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Shibutanis Claim Their First Skate America Title As Team USA Wins Most Medals In 28 Years

By Brandon Penny | Oct. 23, 2016, 7:45 p.m. (ET)

(L-R) Madison Hubbell and Zachary Donohue, Alex and Maia Shibutani and Ekaterina Bobrova and Dmitri Soloviev of Russia pose after receiving their medals at 2016 Progressive Skate America at Sears Centre Arena on Oct. 23, 2016 in Hoffman Estates, Ill.

HOFFMAN ESTATES, Ill. -- Maia and Alex Shibutani have their sights set on the ultimate prize: an Olympic medal. And they are taking all the right steps to get there.

The brother-sister ice dance duo came out blazing this weekend at Skate America and won their first competition of the season handily with a 10-point margin. Their total score of 185.95 was followed by fellow Americans Madison Hubbell and Zachary Donohue, who earned 175.77 points for silver, and Russians Ekaterina Bobrova and Dmitri Soloviev, who took bronze with 174.77.

Ice dance closed out the three-day event, in which Team USA won seven medals, more than triple that of any other nation. The haul marked the most medals the U.S. has won at Skate America since 1988 (also seven).

While the Shibutanis have medaled at each of their three past Skate America appearances, Sunday’s win marked their first gold at the event. They join the ranks of several other American ice dance teams who have won the grand prix event, such as Meryl Davis and Charlie White, Tanith Belbin and Ben Agosto, and Elizabeth Punsalan and Jerod Swallow.

“This is our first competition of the season, so Alex and I are thrilled with how it went,” Maia said. “Both of our programs are so different but the performance today felt really strong and we’re looking forward to building to Cup of China.”

Maia, 22, and Alex, 25, took a measured approach to this season. Though they have been working on their programs since just after last April’s world championships, they chose to wait until the grand prix season to debut them. Intentionally missing the earlier Challenger Series events they traditionally compete in allowed them the time to fully explore and prepare their programs.

The win validated their decision to wait.

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“Right after the world championships, we got to work right away on both of our programs, and the reason why we decided to have this competition be our debut is because we really wanted to spend enough time creating, and so we’re really happy with where we’re at right now,” Maia said after the free dance.

Creating their programs so early in the offseason meant taking advantage of the off-the-charts success the Shibutanis experienced last season. Having finished second or third for four years in a row at the U.S. championships, they broke through to win their first title over defending champs Madison Chock and Evan Bates. The Shib Sibs then struck gold at Four Continents for the first time and ended their season with a career-high silver medal at the world championships.

It was a season so monumental that their free dance, titled “Evolution,” was designed around it.

“It was kind of formulated during the course of last season. It was a defining year for us,” Alex said. “We took steady steps forward at each competition last season and it ended in a great way at the world championships with a return to the world podium for us, and so our thought was, ‘How do we take our next step forward? How do we progress? How do we grow?’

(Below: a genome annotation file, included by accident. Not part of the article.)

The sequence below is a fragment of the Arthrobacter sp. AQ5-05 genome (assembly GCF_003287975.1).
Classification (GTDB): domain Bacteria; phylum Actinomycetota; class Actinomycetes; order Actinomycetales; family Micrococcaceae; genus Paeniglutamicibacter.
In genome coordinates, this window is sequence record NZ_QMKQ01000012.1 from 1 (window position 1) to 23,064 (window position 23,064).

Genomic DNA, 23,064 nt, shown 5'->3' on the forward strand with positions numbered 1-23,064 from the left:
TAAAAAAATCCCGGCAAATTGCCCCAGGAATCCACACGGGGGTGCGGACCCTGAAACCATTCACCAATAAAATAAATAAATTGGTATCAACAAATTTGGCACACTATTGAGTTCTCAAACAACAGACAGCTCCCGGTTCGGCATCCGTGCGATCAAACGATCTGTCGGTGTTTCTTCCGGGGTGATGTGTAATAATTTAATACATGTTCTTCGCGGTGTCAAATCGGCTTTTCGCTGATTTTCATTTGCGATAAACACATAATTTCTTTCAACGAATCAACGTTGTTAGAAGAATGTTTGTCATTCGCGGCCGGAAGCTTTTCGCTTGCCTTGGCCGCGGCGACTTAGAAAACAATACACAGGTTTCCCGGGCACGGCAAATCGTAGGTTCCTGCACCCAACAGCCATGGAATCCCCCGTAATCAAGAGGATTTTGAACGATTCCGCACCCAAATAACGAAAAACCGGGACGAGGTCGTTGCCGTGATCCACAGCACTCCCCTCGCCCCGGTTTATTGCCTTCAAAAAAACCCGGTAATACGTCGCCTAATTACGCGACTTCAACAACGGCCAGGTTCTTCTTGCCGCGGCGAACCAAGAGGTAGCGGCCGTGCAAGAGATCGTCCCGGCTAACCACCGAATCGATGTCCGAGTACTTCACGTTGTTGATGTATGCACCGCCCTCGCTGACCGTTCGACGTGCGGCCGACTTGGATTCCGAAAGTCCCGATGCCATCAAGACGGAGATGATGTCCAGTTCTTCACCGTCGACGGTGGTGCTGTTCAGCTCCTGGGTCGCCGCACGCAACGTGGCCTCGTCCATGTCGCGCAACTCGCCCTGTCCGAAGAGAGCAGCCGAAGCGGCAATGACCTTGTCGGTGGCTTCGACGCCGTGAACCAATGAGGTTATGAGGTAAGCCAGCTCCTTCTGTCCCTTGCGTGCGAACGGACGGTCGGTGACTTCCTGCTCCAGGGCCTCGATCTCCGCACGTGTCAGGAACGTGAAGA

“And so, emotionally, Maia and I have always been so connected on the ice, and I think as we’ve grown as performers and as artists, in the collaboration we’ve done with our coaching team and the people that we work with off the ice, this felt like the next step for us.”

Hubbell and Donohue also took the next step for their career at Skate America. The silver medal marked their first medal at Skate America and their best finish at a completed grand prix event (they won gold at Trophee Bompard last season, which was based only on the short dance after the attacks on Paris canceled the remainder of the event).

“We said let’s just give it our all, skate for each other and whatever happens, happens,” Hubbell said.

Their strong free dance to a medley of love songs allowed them to surpass the Russians, who were second after the short dance.

Donohue proved to himself and his partner that he is able to perform the program in a less than ideal condition. He was battling a persistent cough and congestion all weekend, which he said affected his fitness.

The illness started over two weeks ago wile they were competing at Finlandia Trophy. Donohue said it started out as a cold, turned into the flu and now he is waiting for the cough to leave his system.

“It was definitely a harder run for me,” Donohue said. “It’s good knowing I can do it in any circumstance. I didn’t really get lost in the music as much as I would have liked. I was very thoughtful of my breath; my biggest issue right now is breathing. … 

“If that’s what we can put out in very less-than-perfect circumstances, then well-trained and in our element I think this program has incredible potential. I’m very happy with what it leads up to in the future.”

Both teams are hoping their futures lead to the PyeongChang 2018 Olympic Winter Games, which are less than 16 months away. It would be a return trip to the Games for the Shibutanis and an Olympic debut for Hubbell and Donohue.

“I think that it’s safe to say that for everyone (on this podium) with us, the Olympics are always on our mind,” Alex said. “It’s the pinnacle of our sport, it’s the competition we all grow up dreaming about, and so within this four-year cycle, we’re a little bit past halfway through, so definitely all of our eyes are squarely set on the Olympics.

“Obviously it’s a season away, but we’re very excited about how we started this season off.”

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